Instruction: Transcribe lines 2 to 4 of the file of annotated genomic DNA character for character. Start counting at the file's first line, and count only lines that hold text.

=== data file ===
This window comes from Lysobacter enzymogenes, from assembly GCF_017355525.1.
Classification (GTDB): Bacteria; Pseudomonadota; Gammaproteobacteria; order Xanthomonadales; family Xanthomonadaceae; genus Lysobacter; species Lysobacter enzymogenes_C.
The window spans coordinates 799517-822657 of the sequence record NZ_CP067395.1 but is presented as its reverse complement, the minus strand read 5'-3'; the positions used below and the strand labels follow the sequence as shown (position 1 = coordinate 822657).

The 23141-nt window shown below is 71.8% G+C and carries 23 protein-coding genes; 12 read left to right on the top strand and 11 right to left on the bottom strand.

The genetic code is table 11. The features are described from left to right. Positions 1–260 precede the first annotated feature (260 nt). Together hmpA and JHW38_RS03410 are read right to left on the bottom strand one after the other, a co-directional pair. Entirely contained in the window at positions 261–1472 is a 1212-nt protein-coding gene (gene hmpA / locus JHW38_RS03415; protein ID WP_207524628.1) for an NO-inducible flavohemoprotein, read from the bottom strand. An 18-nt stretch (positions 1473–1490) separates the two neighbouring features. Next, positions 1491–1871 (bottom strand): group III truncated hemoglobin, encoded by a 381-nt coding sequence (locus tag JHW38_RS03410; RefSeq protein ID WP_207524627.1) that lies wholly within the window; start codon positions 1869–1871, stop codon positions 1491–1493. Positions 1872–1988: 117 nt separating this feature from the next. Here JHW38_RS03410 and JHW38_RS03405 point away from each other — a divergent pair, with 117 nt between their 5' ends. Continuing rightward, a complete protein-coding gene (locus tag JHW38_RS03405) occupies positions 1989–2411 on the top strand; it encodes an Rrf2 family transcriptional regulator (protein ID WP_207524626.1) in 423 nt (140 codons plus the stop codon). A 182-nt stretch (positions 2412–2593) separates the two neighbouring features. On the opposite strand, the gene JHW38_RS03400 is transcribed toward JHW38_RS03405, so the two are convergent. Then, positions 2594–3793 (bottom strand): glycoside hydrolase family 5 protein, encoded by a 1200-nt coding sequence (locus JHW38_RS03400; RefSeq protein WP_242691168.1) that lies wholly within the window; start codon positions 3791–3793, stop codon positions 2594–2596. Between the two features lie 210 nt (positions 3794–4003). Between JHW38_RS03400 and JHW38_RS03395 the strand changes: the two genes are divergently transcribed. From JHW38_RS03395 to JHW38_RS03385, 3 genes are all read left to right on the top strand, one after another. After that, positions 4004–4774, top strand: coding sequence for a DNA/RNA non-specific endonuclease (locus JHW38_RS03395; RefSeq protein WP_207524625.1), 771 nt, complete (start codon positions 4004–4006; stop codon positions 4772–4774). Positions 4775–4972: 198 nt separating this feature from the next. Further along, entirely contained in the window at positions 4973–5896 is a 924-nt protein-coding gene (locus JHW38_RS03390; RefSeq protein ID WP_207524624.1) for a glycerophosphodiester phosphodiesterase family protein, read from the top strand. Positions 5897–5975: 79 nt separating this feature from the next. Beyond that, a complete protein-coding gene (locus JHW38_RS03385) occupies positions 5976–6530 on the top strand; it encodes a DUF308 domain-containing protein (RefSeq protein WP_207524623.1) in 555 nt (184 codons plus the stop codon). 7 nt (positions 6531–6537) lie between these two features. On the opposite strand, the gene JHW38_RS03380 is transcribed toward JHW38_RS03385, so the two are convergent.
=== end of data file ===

Classification (GTDB): Bacteria; Pseudomonadota; Gammaproteobacteria; order Xanthomonadales; family Xanthomonadaceae; genus Lysobacter; species Lysobacter enzymogenes_C.
The window spans coordinates 799517-822657 of the sequence record NZ_CP067395.1 but is presented as its reverse complement, the minus strand read 5'-3'; the positions used below and the strand labels follow the sequence as shown (position 1 = coordinate 822657).

The 23141-nt window shown below is 71.8% G+C and carries 23 protein-coding genes; 12 read left to right on the top strand and 11 right to left on the bottom strand.